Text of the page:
They say Americans like rooting for the underdog. We also love a good comeback story.
Ms. Burton is a nationally renown expert on re-entry from incarceration. That is, people who want to re-establish themselves into our community and get on with life after paying their dues to society. If only they were given a fair chance.
In Long Beach, the Greater Los Angeles area, California and most of the nation our jails are full. No country on the planet incarcerates more people.
Issues involving incarceration pepper news reports often, and usually with local impacts. The state kicking non-violent offenders to county jails means facilities nearer to home get full faster, resulting in earlier release for more prisoners.
It can mean the too-early release of prisoners who might just need more time to reform. Aside from jail crowding matters, consider the overall financial impact. The more prisoners we house, the more it costs. Taxes and fees get raised for everyone; funding and building more correctional facilities is an ongoing problem.
Then there’s the human cost. The hope for the whole system of incarceration is for prisoners to learn a lesson, hopefully pledge to not make the same poor choices in the future, and maybe even improve as a person overall.
A major problem is the amount government spends to house convicted criminals far, far exceeds what is dedicated to helping prevent them from returning to jail. While government officials acknowledge recidivism is a problem, they dedicate little energy or resources to address it.
The government hardly helps transition human beings from formerly troubled persons into individuals who just might prove to be good people who can make communities better. Imagine that.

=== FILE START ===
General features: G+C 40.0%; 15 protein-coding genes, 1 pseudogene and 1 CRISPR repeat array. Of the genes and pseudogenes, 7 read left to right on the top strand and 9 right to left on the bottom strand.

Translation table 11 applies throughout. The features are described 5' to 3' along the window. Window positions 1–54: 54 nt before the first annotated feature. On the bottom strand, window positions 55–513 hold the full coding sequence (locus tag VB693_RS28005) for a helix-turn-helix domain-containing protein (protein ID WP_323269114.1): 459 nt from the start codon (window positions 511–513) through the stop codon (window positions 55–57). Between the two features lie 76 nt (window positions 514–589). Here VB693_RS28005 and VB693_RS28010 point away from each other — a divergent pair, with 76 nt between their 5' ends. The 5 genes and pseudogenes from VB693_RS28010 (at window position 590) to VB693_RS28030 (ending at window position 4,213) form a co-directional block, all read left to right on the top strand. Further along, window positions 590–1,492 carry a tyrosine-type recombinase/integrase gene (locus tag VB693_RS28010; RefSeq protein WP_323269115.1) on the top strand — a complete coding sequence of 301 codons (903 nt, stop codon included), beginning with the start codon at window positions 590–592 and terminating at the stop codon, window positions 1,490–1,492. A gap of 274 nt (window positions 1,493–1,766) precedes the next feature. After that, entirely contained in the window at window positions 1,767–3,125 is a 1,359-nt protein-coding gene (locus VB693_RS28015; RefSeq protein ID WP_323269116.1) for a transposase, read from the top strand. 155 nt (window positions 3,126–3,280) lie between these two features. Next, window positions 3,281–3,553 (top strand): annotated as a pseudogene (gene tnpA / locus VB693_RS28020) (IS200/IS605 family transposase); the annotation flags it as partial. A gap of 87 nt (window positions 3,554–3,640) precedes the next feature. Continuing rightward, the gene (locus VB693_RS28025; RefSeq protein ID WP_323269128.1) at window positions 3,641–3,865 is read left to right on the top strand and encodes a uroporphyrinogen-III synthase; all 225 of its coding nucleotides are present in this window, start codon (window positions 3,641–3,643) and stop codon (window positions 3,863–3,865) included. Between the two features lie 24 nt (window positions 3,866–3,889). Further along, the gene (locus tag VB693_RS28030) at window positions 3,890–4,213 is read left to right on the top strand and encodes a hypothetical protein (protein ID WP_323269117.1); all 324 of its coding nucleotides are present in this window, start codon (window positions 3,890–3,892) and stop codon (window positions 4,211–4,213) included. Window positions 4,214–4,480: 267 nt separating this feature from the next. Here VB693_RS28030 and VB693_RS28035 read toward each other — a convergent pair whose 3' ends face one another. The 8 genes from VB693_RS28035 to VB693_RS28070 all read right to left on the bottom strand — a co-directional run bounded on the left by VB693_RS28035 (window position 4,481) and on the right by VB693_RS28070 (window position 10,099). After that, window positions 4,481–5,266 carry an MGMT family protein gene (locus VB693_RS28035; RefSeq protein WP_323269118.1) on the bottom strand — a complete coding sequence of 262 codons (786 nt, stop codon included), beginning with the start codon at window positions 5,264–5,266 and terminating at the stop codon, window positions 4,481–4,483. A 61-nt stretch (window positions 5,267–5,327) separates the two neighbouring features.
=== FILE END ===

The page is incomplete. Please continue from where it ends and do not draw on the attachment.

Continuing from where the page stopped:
Susan Burton did.
Offering Hope: Helping Women Transition
Today Ms. Burton is a celebrated author, re-entry activist and founder and executive for a nonprofit organization that has helped thousands of women transition from incarceration into productive members of society.
The Los Angeles-based nonprofit, A New Way of Life Reentry Project provides housing, case management, no-cost legal services, advocacy and leadership development for women rebuilding their lives after prison. Her memoir, “Becoming Ms. Burton: From Prison to Recovery to Leading the Fight for Incarcerated Women.”
The book made Burton the winner of the Outstanding Literary Work – Biography/Autobiography at the 49th annual NAACP Image Awards. It’s one of many significant national honors bestowed upon Burton for her work, including a CNN Heroes Award in 2010.
In September 2019, Burton was presented an honorary doctorate from California State University, Northridge, for her remarkable and tireless efforts for people she has yet to meet. An excellent summary of her life and achievements is available via CSUN.
As CSUN advertisements for the event stated, “Released from prison with only $200 and a one-way ticket to Skid Row, Susan Burton decided she was never going back.”
Read this CSUN news release for details, but in summary, Ms. Burton served six prison sentences before getting a helping hand that ultimately resulted in the formation of her nonprofit organization and significant strides toward helping women break the cycle of incarceration.
She suffered many significant, traumatic experiences along the way; over many years, leading up to what could have been the most challenging experience of all. That is, being completely ignored after enduring punishments for her crimes. Basically, tossed onto the streets among us and left to fend for herself. Like so many others.
Join Us and Learn More about Re-Entry and Hope
Enter Susan Burton and A New Way of Life. Come join us Feb. 8 and learn about re-entry, why it’s a vital issue in our community, and maybe what you can do to help.
COA Valentine’s Tea Speaker Series 1 to 3:30 p.m. Saturday, Feb. 8 Grace 1st Presbyterian Church 3955 N. Studebaker Road (at Los Coyotes Diagonal) Long Beach, Calif.
Buy tickets now!